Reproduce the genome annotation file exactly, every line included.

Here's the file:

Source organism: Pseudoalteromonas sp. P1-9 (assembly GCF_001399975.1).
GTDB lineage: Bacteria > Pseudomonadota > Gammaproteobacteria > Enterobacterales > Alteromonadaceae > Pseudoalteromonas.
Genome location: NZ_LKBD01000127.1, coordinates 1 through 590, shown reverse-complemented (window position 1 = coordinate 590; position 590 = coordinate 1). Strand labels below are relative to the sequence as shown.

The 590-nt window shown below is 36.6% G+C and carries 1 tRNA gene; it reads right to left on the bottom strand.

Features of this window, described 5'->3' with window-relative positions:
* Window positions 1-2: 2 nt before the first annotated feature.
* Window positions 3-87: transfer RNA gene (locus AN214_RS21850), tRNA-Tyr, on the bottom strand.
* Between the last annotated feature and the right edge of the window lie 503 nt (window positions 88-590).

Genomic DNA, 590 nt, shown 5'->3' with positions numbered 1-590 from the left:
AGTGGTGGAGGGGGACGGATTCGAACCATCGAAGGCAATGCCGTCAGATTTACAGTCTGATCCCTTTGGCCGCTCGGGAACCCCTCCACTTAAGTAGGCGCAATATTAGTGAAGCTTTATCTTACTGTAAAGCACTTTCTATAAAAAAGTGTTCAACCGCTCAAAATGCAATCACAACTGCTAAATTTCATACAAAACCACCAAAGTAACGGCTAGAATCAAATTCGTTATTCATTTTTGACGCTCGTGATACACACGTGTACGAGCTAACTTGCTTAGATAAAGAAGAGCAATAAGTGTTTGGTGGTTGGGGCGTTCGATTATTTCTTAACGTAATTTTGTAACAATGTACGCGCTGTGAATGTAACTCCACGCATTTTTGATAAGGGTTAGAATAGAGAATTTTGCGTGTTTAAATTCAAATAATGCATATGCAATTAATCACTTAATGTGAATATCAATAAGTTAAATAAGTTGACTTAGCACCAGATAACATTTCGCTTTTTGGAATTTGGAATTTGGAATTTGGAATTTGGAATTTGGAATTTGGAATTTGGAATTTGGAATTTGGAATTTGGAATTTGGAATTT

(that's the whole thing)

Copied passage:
Source organism: Pseudoalteromonas sp. P1-9 (assembly GCF_001399975.1).
GTDB lineage: Bacteria > Pseudomonadota > Gammaproteobacteria > Enterobacterales > Alteromonadaceae > Pseudoalteromonas.
Genome location: NZ_LKBD01000127.1, coordinates 1 through 590, shown reverse-complemented (window position 1 = coordinate 590; position 590 = coordinate 1). Strand labels below are relative to the sequence as shown.

The 590-nt window shown below is 36.6% G+C and carries 1 tRNA gene; it reads right to left on the bottom strand.

Features of this window, described 5'->3' with window-relative positions:
* Window positions 1-2: 2 nt before the first annotated feature.
* Window positions 3-87: transfer RNA gene (locus AN214_RS21850), tRNA-Tyr, on the bottom strand.
* Between the last annotated feature and the right edge of the window lie 503 nt (window positions 88-590).

Genomic DNA, 590 nt, shown 5'->3' with positions numbered 1-590 from the left:
AGTGGTGGAGGGGGACGGATTCGAACCATCGAAGGCAATGCCGTCAGATTTACAGTCTGATCCCTTTGGCCGCTCGGGAACCCCTCCACTTAAGTAGGCGCAATATTAGTGAAGCTTTATCTTACTGTAAAGCACTTTCTATAAAAAAGTGTTCAACCGCTCAAAATGCAATCACAACTGCTAAATTTCATACAAAACCACCAAAGTAACGGCTAGAATCAAATTCGTTATTCATTTTTGACGCTCGTGATACACACGTGTACGAGCTAACTTGCTTAGATAAAGAAGAGCAATAAGTGTTTGGTGGTTGGGGCGTTCGATTATTTCTTAACGTAATTTTGTAACAATGTACGCGCTGTGAATGTAACTCCACGCATTTTTGATAAGGGTTAGAATAGAGAATTTTGCGTGTTTAAATTCAAATAATGCATATGCAATTAATCACTTAATGTGAATATCAATAAGTTAAATAAGTTGACTTAGCACCAGATAACATTTCGCTTTTTGGAATTTGGAATTTGGAATTTGGAATTTGGAATTTGGAATTTGGAATTTGGAATTTGGAATTTGGAATTTGGAATTTGGAATTT